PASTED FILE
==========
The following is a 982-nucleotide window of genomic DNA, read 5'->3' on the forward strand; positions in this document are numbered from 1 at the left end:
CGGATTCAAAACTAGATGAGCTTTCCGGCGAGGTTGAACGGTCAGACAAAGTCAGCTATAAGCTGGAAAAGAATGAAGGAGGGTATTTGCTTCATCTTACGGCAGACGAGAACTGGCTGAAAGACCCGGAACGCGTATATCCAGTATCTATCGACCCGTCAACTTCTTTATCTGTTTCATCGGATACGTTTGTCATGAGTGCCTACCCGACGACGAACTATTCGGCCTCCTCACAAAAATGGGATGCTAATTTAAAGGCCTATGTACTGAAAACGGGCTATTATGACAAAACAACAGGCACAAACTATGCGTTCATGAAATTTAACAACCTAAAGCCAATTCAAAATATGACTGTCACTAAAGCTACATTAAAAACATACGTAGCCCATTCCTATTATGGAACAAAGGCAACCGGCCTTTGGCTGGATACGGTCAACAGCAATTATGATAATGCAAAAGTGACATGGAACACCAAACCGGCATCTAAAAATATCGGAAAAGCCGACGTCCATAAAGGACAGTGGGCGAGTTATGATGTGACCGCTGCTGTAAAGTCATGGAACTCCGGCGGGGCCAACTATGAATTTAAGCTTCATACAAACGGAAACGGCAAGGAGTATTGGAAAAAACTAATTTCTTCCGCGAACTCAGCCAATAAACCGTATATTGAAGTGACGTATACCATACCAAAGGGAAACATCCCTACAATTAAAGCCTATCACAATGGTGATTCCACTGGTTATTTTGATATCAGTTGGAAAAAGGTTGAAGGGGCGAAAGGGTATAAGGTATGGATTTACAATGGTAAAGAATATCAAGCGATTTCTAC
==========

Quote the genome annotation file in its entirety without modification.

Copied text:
The following is a 982-nucleotide window of genomic DNA, read 5'->3' on the forward strand; positions in this document are numbered from 1 at the left end:
CGGATTCAAAACTAGATGAGCTTTCCGGCGAGGTTGAACGGTCAGACAAAGTCAGCTATAAGCTGGAAAAGAATGAAGGAGGGTATTTGCTTCATCTTACGGCAGACGAGAACTGGCTGAAAGACCCGGAACGCGTATATCCAGTATCTATCGACCCGTCAACTTCTTTATCTGTTTCATCGGATACGTTTGTCATGAGTGCCTACCCGACGACGAACTATTCGGCCTCCTCACAAAAATGGGATGCTAATTTAAAGGCCTATGTACTGAAAACGGGCTATTATGACAAAACAACAGGCACAAACTATGCGTTCATGAAATTTAACAACCTAAAGCCAATTCAAAATATGACTGTCACTAAAGCTACATTAAAAACATACGTAGCCCATTCCTATTATGGAACAAAGGCAACCGGCCTTTGGCTGGATACGGTCAACAGCAATTATGATAATGCAAAAGTGACATGGAACACCAAACCGGCATCTAAAAATATCGGAAAAGCCGACGTCCATAAAGGACAGTGGGCGAGTTATGATGTGACCGCTGCTGTAAAGTCATGGAACTCCGGCGGGGCCAACTATGAATTTAAGCTTCATACAAACGGAAACGGCAAGGAGTATTGGAAAAAACTAATTTCTTCCGCGAACTCAGCCAATAAACCGTATATTGAAGTGACGTATACCATACCAAAGGGAAACATCCCTACAATTAAAGCCTATCACAATGGTGATTCCACTGGTTATTTTGATATCAGTTGGAAAAAGGTTGAAGGGGCGAAAGGGTATAAGGTATGGATTTACAATGGTAAAGAATATCAAGCGATTTCTAC